Petrolab has now been undertaking Mundic assessment for 25 years. This is the first of a two part post looking at how the Mundic Guidance has developed over those 25 years starting with the initial political drivers and aggregate uncertainty.
The “Mundic” problem first began to surface in the mid to late 1980’s being recorded in the House of Common’s Hansard in 1982. As can be seen from this early exchange the problem was initially underestimated, being pegged at just 200 – 300 houses, and only in the Truro area. In 1983 the then Hon. Mem. for Truro Mr David Penhaligon in summarizing an eventually unsuccessful case for repair grants made a cogent summary of the state of knowledge and the impact it was having on peoples lives. However, by 1988 matters seemed barely to have moved on and even by 1990 there was still great uncertainty for policy makers as this interchange between the subsequent Hon. Mem. for Truro Mr Matthew Taylor and the then Secretary of State for the Environment Mr. Chope highlights.
Mr. Chope – “…The mechanism of “Mundic” in aggregates is little understood and, as the article makes clear, there is confusion within the construction industry…”
The uncertainty covered two main areas. Firstly, what were the different aggregates being used across Cornwall and Devon. Some block works and quarries were well known and research could relatively quickly confirm some obvious concrete types. Others were far more uncertain and the ingenuity applied by many builders to the sourcing of suitably graded aggregate posed a significant challenge. For this question local expertise at Camborne School of Mines proved invaluable. The then Head of Geology Dr Alan Bromley’s comprehensive overview is still the best and current resource used by the Royal Institute of Chartered Surveyors for Mundic guidance. Dr Alan Bromley would found Petrolab in 1991.
Secondly, after recognizing the different aggregate types how to then determine which were potentially deleterious. For this question the initial uncertainty led to understandable caution in the 1st edition of the Mundic Guidance published by the RICS (1994), where essentially all aggregates containing sulphides, or metalliferous mining and ore processing wastes were classified as potentially deleterious. However, this initial caution meant that aggregate types were deemed potentially unmortgageable which until then, and subsequently, have shown no evidence of concrete degradation (e.g. slate from the great Delabole quarry). By the time of the second edition (1997) some of this uncertainty had been resolved and several notable aggregate types became classed as stable at stage 1. The recommended reclassification of these aggregates as stable have since been reconfirmed by the 3rd edition of the Mundic guidance (published 2015).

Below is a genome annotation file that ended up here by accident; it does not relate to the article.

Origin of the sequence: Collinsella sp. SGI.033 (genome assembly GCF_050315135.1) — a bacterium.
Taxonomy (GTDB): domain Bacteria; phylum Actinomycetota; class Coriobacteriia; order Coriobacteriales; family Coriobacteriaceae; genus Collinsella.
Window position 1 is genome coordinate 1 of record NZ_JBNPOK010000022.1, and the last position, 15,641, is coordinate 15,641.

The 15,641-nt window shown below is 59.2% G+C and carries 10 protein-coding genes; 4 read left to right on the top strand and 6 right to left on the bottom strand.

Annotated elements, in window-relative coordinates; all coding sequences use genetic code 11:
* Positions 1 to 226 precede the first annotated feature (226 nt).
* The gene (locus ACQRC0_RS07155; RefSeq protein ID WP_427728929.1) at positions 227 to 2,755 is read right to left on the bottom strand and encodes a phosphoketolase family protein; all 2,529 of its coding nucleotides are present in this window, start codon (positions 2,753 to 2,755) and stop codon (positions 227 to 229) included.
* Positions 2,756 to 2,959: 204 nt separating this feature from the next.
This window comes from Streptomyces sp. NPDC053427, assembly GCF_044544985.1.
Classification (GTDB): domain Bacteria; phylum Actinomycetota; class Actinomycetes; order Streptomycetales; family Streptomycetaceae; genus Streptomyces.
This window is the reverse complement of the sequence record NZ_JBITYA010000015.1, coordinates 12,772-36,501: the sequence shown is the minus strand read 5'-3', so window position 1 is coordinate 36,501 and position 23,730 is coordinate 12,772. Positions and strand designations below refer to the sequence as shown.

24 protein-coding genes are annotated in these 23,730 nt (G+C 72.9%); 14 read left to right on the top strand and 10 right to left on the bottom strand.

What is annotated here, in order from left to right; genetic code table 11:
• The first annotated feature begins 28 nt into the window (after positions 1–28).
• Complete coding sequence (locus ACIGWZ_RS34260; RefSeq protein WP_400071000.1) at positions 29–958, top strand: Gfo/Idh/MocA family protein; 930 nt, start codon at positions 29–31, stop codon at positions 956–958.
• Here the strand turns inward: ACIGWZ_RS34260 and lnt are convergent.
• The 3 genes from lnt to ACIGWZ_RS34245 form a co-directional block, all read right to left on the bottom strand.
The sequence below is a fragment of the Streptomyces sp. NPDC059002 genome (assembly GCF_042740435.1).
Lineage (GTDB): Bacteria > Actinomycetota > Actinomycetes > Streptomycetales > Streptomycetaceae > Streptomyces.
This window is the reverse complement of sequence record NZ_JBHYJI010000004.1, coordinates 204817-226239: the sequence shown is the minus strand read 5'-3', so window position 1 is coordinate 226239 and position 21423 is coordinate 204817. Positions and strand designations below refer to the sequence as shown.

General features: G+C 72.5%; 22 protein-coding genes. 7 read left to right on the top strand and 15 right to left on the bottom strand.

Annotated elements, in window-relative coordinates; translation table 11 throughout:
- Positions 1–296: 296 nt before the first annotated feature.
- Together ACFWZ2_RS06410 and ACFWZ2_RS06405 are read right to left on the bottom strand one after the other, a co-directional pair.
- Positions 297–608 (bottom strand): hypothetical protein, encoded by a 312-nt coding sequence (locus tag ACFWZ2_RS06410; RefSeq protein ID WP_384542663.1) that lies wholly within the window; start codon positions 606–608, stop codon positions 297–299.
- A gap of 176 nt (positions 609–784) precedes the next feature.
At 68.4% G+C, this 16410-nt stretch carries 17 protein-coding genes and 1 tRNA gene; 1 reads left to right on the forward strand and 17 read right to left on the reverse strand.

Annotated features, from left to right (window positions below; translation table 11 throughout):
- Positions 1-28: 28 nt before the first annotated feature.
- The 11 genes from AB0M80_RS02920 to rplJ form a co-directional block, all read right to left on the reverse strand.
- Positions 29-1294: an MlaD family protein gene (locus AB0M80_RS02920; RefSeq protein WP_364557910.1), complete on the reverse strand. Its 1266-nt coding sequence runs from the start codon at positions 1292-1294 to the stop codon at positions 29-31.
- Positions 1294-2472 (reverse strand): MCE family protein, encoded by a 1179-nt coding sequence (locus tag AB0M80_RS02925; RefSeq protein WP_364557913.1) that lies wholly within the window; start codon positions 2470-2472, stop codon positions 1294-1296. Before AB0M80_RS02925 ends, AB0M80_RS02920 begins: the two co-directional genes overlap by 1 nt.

Perhaps the two most interesting of these aggregates from a pyrite-bearing point of view are granite hosted mine wastes and the Penlee dolerite.
Granite-hosted Mine Waste
Granite-hosted mine waste covers two main block types produced from the former South Crofty mine waste in Pool, near Redruth and from Wheal Reeth mine waste near St Ives. Other distinctive examples have been observed (e.g. around the villages of St Neot and Indian Queens). There may have been other local granitic mine-waste sourced on occasion. Although definitely a mine waste the low total sulphide content and predominance of unreactive silicate and oxide phases in the aggregate usually makes this stable. The blockwork is often a pale pink due to hematite eroded from the aggregate material which stains the binder. Importantly this hematite hasn’t formed in-situ from pyrite oxidation but was an initial component of the aggregate and therefore presents no evidence of degradation.
On occasion sulfide content can be moderate but even then the mine waste would normally be considered stable due to the high degree of sulfide encapsulation within stable silicate phases where reaction and dissolution of the binder is not possible. Since 1997 granite hosted mine wastes are considered stable at Stage 1 unless there is evidence for very high sulphide content and in-situ aggregate degradation.
The Penlee dolerite is one of the most interesting regular aggregates. Penlee dolerite was extracted from the Penlee or Gwavas quarry at Newlyn for nearly 100 years and until the mid-1970s was exported in large quantities by sea to Netherlands and Germany. However, concerns over the sulphide contents eventually led to the closure of the quarry in the mid-1980s. During its operating life Penlee dolerite was widely used in blockwork in Penzance, Newlyn and surrounding villages all the way up to Marazion, St Ives, Carbis Bay and Hayle. It was also regularly used in structural concrete being found in bridges across Cornwall. Pyrite content is normally <1.0 wt% but can reach up to 2.0%. However, buildings containing Penlee dolerite have only very rarely shown visible signs of concrete degradation and in each case there was mitigating circumstances of poor building maintenance that exacerbated the problem.
The stability of this aggregate is mainly related to encapsulation of pyrite within dolerite aggregates preventing the possibility of reaction and oxidation. However, pyrite may also be present as liberated grains free to react within the binder. The most interesting aspect of this is that in nearly every instance the pyrite shows no signs of reaction. This is thought to be due the coarse-grained nature of the pyrite (i.e. high volume to surface ratio) and well crystallized form making the pyrite relatively unreactive – (bearing in mind that these concrete blocks have stayed in place for the best part of 100 years with no pyrite oxidation). Contrast this with pelite mine waste or high sulphide complex mine waste where exposed pyrite regularly shows oxidation and associated concrete degradation. Since 1997, and ratified in 2015, Penlee dolerite are considered stable at Stage 1.